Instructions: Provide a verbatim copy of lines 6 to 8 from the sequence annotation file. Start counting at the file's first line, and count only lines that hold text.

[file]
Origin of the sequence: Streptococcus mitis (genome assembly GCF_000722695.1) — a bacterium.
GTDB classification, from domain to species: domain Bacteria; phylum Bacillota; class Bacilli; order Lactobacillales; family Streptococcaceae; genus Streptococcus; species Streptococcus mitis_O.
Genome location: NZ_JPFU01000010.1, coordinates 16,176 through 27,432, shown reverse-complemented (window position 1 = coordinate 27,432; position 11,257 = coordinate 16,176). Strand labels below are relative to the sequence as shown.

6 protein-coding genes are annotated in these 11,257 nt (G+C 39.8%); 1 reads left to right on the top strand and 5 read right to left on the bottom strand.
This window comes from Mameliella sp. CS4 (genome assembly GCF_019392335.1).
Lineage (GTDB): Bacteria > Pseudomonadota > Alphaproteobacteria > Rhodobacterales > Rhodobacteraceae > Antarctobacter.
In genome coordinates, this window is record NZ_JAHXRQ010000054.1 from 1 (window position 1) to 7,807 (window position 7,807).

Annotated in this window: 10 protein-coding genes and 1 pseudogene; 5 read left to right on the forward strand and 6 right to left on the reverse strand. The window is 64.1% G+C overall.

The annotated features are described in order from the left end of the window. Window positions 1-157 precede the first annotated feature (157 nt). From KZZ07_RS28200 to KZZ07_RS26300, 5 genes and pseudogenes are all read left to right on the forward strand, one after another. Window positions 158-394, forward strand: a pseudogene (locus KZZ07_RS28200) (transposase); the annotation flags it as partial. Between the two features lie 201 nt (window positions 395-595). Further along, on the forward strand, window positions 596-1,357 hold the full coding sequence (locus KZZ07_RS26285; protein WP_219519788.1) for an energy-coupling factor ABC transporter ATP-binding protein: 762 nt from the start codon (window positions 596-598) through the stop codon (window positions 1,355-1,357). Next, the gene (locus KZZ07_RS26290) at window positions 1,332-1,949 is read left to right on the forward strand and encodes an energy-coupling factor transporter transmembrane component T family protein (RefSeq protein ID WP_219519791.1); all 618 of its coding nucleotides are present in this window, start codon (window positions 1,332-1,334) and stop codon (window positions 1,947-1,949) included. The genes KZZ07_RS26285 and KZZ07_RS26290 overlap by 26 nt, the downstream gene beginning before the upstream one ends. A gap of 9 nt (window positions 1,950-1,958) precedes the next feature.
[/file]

Lineage (GTDB): Bacteria > Pseudomonadota > Alphaproteobacteria > Rhodobacterales > Rhodobacteraceae > Antarctobacter.
In genome coordinates, this window is record NZ_JAHXRQ010000054.1 from 1 (window position 1) to 7,807 (window position 7,807).

Annotated in this window: 10 protein-coding genes and 1 pseudogene; 5 read left to right on the forward strand and 6 right to left on the reverse strand. The window is 64.1% G+C overall.